or this

or this

These were all generated using the standard algorithm for sampling from a Dirichlet distribution.

In R, that algorithm is this

**rdirichlet = function(n, alpha) {**

k = length(alpha)

r = matrix(0, nrow=n, ncol=k)

for (i in 1:k) {

r[,i] = rgamma(n, alpha[i], 1)

}

r = matrix(mapply(function(r, s) {return (r/s)}, r, rowSums(r)), ncol=k)

return (r)

}

k = length(alpha)

r = matrix(0, nrow=n, ncol=k)

for (i in 1:k) {

r[,i] = rgamma(n, alpha[i], 1)

}

r = matrix(mapply(function(r, s) {return (r/s)}, r, rowSums(r)), ncol=k)

return (r)

}

That is, first sample $(y_1 \ldots y_n)$ using a gamma distribution

\[y_i \sim \mathrm {Gamma} (\alpha_i, 1)\]

Then normalize to get the desired sample

\[\pi_i = {y_i \over \sum_j y_j}\]

In contrast, here are 30,000 samples computed using a simple Metropolis algorithm to draw samples from a Dirichlet distribution with $\alpha = (1,1,1)$ . This should give a completely uniform impression but there is noticeable thinning in the corners where the acceptance rate of the sampling process drops.

The thinning is only apparent. In fact, what happens is that the samples in the corners are repeated, but that doesn't show up in this visual presentation. Thus the algorithm is correct, but it exhibits very different mixing behavior depending on where you look.

A particularly unfortunate aspect of this problem is that decreasing the size of the step distribution in order to increase the acceptance rate in the corners makes the sampler take much longer to traverse the region of interest and thus only partially helps the problem. Much of the problem is that when we have reached a point near the edge of the simplex or especially in a corner, many candidate steps will be off the simplex entirely and will thus be rejected. When many parameters are small, this is particularly a problem because steps that are not rejected due to being off the simplex are likely to be rejected because the probability density drops dramatically as we leave the edge of the simplex. Both of these problems become much, much worse in higher dimensions.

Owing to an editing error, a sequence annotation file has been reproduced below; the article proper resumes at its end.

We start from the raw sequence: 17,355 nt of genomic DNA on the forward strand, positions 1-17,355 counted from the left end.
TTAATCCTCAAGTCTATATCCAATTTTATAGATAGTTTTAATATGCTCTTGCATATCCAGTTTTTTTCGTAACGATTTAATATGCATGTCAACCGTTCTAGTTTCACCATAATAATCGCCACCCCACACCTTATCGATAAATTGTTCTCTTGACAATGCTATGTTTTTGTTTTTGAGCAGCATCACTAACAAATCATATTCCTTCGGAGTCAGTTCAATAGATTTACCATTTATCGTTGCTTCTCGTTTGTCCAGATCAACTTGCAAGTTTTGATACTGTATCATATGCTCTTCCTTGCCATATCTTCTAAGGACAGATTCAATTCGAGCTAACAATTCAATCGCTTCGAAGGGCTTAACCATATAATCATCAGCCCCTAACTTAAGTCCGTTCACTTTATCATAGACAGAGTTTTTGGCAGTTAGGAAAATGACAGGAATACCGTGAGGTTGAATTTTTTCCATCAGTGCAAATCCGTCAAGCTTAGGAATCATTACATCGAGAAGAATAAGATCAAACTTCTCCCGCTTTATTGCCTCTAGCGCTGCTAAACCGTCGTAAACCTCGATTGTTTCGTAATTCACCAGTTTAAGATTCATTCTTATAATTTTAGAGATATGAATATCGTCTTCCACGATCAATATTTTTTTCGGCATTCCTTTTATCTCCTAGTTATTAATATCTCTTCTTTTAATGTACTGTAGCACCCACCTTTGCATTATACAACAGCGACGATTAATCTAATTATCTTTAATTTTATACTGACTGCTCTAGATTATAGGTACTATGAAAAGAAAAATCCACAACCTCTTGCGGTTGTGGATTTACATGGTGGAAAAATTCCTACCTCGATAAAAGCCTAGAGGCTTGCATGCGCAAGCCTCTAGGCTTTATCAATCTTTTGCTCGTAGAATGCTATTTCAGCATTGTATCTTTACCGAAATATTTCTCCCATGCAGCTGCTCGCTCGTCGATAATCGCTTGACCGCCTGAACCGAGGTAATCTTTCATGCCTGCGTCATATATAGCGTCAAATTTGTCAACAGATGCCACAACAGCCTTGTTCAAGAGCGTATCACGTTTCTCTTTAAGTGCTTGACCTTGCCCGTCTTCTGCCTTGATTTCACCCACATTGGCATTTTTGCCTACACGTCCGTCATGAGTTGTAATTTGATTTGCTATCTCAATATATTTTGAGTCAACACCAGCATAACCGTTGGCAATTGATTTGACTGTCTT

A much better alternative is to generate candidate points in soft-max space using a Gaussian step distribution. This gives us a symmetric candidate distribution that takes small steps near the edges and corners of the simplex and larger steps in the middle of the range. The sensitivity to the average step size (in soft-max space) is noticeably decreased and the chance of stepping out of the simplex is eliminated entirely.

This small cleverness leads to the solution of the question posed in a comment some time ago by Andrei about how to sample from the posterior distribution where we observe counts sampled from a multinomial

\[\vec k \sim \mathrm {Multi} (\vec x)\]

where that multinomial has a prior distribution defined by

\[\begin{aligned}

\vec x &= \alpha \vec m \\

\alpha &\sim \mathrm{Exp} (\beta_0) \\

\vec m &\sim \mathrm{Dir} (\beta_1 \ldots \beta_n)

\end{aligned}\]

More about that in my next post.

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